The Hall of Fame Debate That The Press Is Missing
It’s not a benches-clearing brawl. But as the ballots are sent out for the 2013 Baseball Hall of Fame election, controversy is most definitely brewing.
The ballot will include the most controversial names of the steroid era like Barry Bonds and Roger Clemens as well as players like Jack Morris and Tim Raines, who are perennial figures in the debate over whether old-fashioned counting stats or advanced sabermetrics are the best way to determine a player’s value.
But while the press buzzes over whether to allow admitted (or all but admitted) steroids users into the hall or ponders whether a much-vaunted ability “to pitch to the score” trumps a sterling on-base percentage, it’s not just the baseball writers selecting Hall of Famers. Baseball’s Veterans Committee is also meeting this year to select from 10 nominees from the “pre-integration era.” This committee will have the option to fully ratify the statistical revolution taking place in baseball by adding Bill Dahlen to the Hall of Fame.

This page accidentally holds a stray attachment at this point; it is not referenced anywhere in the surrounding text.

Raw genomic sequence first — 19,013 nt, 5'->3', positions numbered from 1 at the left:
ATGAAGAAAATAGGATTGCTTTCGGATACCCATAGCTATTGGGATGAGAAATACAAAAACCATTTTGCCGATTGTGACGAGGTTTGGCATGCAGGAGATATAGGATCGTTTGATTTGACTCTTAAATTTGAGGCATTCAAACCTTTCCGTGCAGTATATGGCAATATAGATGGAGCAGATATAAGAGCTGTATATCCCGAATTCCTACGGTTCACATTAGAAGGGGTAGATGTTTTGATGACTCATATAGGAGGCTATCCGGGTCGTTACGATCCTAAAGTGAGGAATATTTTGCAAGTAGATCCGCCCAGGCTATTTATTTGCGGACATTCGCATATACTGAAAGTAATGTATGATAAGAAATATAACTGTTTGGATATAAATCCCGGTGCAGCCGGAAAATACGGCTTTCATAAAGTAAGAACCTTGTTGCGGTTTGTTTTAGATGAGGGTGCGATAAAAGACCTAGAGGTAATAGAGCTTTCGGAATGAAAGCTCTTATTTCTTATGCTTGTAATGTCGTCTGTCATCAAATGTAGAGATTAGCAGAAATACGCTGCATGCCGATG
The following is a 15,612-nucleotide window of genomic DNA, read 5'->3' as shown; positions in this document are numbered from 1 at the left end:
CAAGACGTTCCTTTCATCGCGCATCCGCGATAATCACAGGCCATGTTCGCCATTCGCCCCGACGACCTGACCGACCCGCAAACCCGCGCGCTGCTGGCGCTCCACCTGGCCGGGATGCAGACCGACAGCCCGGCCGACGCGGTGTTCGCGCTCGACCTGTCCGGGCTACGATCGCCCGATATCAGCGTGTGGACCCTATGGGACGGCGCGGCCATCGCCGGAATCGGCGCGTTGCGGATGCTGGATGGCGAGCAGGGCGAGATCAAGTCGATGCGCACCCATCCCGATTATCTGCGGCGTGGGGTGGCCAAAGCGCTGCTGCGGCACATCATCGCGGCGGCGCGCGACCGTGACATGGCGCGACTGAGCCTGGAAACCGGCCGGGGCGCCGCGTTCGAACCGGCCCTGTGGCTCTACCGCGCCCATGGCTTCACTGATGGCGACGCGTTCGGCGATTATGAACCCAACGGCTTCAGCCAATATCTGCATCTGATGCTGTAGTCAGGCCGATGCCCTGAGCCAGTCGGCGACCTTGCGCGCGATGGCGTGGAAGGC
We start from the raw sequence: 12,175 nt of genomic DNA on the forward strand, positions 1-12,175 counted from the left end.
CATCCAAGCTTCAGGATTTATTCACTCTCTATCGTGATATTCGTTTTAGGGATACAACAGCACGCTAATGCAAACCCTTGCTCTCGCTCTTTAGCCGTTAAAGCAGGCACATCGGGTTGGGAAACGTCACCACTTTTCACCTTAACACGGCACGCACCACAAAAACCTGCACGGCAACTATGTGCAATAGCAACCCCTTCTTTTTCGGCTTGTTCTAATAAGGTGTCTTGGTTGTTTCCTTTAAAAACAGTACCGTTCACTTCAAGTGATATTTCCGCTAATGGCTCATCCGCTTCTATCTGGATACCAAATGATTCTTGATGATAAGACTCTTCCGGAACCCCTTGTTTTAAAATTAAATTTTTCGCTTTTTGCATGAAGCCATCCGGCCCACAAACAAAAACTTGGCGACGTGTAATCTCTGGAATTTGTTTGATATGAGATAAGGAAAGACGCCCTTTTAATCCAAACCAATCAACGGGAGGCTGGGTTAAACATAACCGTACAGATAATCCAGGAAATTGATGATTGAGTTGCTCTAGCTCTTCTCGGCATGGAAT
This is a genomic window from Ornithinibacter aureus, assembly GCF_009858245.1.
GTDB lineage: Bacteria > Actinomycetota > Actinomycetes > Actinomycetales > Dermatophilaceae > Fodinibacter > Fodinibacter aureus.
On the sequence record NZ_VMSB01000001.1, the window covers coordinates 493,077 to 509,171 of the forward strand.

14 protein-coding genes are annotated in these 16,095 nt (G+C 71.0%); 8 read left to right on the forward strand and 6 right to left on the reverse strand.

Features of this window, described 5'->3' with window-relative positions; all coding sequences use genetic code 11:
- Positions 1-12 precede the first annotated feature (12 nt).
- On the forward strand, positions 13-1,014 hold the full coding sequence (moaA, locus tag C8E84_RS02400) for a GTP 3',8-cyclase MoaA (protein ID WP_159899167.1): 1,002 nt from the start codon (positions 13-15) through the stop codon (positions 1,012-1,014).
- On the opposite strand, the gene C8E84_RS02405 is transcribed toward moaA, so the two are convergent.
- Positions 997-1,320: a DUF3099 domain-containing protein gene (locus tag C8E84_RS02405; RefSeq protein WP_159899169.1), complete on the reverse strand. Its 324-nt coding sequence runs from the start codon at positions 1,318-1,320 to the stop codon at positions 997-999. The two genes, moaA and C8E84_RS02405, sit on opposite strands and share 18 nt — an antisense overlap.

Bill who? Bill Dahlen was one of the best shortstops in the history of the game, who played 20 season from 1891 to 1911. He was one of the finest shortstops during that period and widely considered the best-fielding player at his position. Measured by Wins Above Replacement (or WAR), Dahlen is the 47th best position player in baseball history, which puts him above bold faced names like Derek Jeter and Reggie Jackson. However, Dahlen was a cantankerous personality, nicknamed Bad Bill, who grated on teammates and umpires. He was ill-tempered and prone to skipping games or getting ejected if he bothered to show up.
Now, more than 100 years after he last stepped onto the diamond and when there is likely not one person who alive who can remember watching him play, Dahlen may make the Hall of Fame. It raises the question about whether we can evaluate an athlete we have never seen,–can numbers tell the story? How do we know that Dahlen’s value on the field wasn’t impeded by his personality without contemporaneous evidence? Well, we have the numbers, and that’s enough.
Just as Nate Silver was able to use data to predict the results of the 2012 presidential election, the data give us a clear picture of Dahlen’s actual value. He may have been a jerk but the Baseball Hall of Fame is littered with unsavory human beings from Ty Cobb to Roberto Alomar. The Hall of Fame doesn’t celebrate virtue off-the-field, it’s about skill on the field. And it’s clear from the numbers that Dahlen was worthy of induction.
This debate may not have the sizzle of steroids allegations–after all, Henry Waxman never investigated Bill Dahlen–but it is one well worth having and that the press is missing so far.
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